For Honor: Marching Fire Edition

Game review by
David Chapman, Common Sense Media
For Honor: Marching Fire Edition Game Poster Image
Brutal brawler gets a bloody makeover, new faction to fight.

Parents say

age 13+
Based on 1 review

Kids say

age 14+
Based on 2 reviews

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A lot or a little?

The parents' guide to what's in this game.

Positive Messages

Brings together some of the greatest warriors of ancient history, but sole purpose is to fight each other in a bloody battle to prove who's the best.

Positive Role Models & Representations

Warriors in this game all lived by their own specific codes in real life, but for the purposes of the game, they're simply soldiers hacking and slashing through the opposition.

Ease of Play

Basic controls are relatively simple to learn, though executing commands and combos effectively requires a lot of practice and patience. New features, such as the perk-based gear, require players to give more thought to overall strategy and planning for character development.


Blood and gore were the norm in For Honor, and Marching Fire doesn't change that. In fact, thanks to the remastered visuals that are part of the included update, the game's even more visceral than before. Decapitations, impalements, and executions are more detailed than ever, and on a much grander scale.


Although there's no swearing in the game, players could still be exposed to offensive language in party chats during online games.


For Honor: Marching Fire Edition includes updated version of the base For Honor game plus content included in the paid Marching Fire expansion. Update adds visual enhancements, equipment changes, and Breach mode for everyone who owns the base game, while the expansion is required for early access to the new Wu Lin faction as well as access to the exclusive Arcade mode.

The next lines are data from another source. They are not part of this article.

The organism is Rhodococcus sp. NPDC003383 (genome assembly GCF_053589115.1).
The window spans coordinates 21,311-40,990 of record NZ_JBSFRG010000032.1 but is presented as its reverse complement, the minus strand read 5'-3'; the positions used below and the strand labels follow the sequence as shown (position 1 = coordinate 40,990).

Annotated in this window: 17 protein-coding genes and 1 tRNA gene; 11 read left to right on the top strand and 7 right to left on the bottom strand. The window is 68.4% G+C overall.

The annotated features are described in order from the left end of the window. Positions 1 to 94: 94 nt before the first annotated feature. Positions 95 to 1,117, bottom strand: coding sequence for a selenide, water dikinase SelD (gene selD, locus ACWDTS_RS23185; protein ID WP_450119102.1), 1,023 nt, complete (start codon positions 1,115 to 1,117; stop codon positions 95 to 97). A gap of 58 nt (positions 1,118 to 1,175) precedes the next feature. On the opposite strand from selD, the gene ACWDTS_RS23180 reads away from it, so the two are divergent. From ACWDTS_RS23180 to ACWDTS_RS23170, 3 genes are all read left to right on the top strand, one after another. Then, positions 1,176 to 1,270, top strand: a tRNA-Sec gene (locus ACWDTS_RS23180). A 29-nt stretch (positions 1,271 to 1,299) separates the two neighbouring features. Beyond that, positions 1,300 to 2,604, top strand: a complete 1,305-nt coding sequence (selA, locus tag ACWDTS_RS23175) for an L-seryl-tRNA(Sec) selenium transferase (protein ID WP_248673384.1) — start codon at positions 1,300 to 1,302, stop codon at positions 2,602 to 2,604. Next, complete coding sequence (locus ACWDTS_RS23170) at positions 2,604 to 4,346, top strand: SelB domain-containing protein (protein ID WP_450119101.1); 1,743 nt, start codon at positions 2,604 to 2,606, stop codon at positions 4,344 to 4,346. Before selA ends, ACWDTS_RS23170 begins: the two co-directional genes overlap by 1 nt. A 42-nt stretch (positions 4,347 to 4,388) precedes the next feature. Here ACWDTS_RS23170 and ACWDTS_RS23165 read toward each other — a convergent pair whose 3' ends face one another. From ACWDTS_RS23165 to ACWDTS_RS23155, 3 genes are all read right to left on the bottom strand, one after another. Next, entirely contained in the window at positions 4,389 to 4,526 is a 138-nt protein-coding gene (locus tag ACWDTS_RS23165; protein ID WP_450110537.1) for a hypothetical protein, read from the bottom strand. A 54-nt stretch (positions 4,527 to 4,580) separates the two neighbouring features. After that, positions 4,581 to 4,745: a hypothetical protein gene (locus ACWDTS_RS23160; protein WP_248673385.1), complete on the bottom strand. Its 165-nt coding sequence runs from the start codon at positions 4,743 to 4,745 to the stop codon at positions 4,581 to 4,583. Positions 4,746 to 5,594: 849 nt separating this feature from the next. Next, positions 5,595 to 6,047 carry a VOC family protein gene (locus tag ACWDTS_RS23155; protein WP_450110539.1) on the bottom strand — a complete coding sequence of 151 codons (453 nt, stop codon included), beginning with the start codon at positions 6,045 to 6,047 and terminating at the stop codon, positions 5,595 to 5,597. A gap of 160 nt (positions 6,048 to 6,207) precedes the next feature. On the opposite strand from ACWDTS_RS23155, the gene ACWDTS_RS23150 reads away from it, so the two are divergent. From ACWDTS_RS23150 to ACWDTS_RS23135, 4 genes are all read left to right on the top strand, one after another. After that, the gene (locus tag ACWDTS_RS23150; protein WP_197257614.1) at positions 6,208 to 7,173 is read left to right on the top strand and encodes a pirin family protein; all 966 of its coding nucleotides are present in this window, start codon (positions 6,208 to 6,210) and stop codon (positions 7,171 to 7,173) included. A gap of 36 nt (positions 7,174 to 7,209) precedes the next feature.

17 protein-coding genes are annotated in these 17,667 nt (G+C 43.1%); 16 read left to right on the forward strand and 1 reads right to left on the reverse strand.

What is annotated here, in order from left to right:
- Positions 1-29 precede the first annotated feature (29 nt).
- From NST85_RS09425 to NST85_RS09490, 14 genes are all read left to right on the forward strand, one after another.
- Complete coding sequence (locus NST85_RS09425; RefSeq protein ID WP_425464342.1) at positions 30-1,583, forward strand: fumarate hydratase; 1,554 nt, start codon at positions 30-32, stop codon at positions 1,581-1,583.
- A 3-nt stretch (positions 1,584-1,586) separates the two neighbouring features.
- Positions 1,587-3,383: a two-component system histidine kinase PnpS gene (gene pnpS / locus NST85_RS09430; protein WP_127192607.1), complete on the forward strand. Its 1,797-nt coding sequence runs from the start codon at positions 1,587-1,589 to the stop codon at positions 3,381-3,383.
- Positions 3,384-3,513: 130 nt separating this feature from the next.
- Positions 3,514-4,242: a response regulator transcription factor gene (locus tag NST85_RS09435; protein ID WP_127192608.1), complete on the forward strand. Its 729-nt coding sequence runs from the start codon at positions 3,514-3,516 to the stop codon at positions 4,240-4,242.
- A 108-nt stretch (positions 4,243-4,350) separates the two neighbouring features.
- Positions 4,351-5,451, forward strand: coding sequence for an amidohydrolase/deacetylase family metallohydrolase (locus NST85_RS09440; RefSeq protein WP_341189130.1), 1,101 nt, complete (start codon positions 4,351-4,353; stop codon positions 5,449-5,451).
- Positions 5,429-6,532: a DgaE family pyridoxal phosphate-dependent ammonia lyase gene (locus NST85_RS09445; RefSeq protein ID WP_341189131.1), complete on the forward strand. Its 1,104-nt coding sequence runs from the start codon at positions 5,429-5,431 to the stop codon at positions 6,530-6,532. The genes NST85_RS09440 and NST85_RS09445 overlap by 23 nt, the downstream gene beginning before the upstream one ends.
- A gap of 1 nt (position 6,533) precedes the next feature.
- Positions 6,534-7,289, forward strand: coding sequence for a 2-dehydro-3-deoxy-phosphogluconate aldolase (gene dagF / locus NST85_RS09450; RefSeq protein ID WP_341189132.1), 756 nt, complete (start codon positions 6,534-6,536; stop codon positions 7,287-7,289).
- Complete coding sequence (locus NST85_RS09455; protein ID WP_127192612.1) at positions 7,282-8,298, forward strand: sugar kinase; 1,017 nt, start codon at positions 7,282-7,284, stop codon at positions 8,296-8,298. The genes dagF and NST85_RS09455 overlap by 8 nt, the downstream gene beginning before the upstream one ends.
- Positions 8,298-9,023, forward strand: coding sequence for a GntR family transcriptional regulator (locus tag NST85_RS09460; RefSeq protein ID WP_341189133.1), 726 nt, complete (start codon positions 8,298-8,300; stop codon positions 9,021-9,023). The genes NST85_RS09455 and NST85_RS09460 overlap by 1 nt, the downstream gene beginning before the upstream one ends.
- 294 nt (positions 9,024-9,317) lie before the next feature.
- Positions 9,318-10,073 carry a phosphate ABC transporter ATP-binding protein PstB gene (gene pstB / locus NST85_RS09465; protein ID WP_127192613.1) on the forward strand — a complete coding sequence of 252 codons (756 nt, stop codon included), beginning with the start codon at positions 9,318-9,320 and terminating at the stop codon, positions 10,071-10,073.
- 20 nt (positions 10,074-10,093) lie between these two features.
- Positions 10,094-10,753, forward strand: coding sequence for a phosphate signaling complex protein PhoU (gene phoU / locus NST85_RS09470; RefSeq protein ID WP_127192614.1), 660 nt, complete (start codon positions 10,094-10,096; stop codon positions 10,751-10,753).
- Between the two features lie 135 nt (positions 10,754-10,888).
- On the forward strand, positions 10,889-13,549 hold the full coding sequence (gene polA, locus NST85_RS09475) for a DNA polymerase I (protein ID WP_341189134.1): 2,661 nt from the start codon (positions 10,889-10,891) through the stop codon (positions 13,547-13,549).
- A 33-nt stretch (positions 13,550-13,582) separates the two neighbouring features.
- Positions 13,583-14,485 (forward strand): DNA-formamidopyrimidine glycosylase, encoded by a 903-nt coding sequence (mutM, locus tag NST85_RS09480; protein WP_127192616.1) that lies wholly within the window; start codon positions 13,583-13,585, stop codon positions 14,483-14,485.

Drinking, Drugs & Smoking

What parents need to know

Parents need to know that For Honor: Marching Fire Edition is a retail package including the updated version of the base For Honor game as well as the Marching Fire paid expansion, and is available on Xbox One, PlayStation 4, and Windows-based PCs. The game pits various factions from ancient history against one another in brutal, bloody hack-and-slash fights for dominance of the battlefield. New visual enhancements bring the gore in greater detail, with visceral violence that includes swaths of blood, decapitations, impalements, and other graphic scenes of dismemberment and death. While the game doesn't include any swearing, players could still be exposed to offensive language while playing online with others.

User Reviews

  • Parents say
  • Kids say
Adult Written byA Gamer Parent March 4, 2019

It’s changed for the better

Although Ubisoft has allowed people to turn off BOTH blood and gore, it’s still unsuitable for younger children. Just like any multiplayer game, there’s going t... Continue reading
Teen, 13 years old Written bydaaaniel December 24, 2018

Brutal and gorey, but not unsuitable for children.

It may be quite brutal and gorey, but not anything that a 13 year old and up wouldn't have seen in movies or games before, however, violence is the only fa... Continue reading
Teen, 15 years old Written byCoolpool785 December 4, 2018

Easy to learn, hard to master

This game is the definition easy to learn, hard to master. I could leave this review at just that, but that'd be no fun. So let's go into some detail.... Continue reading

What's it about?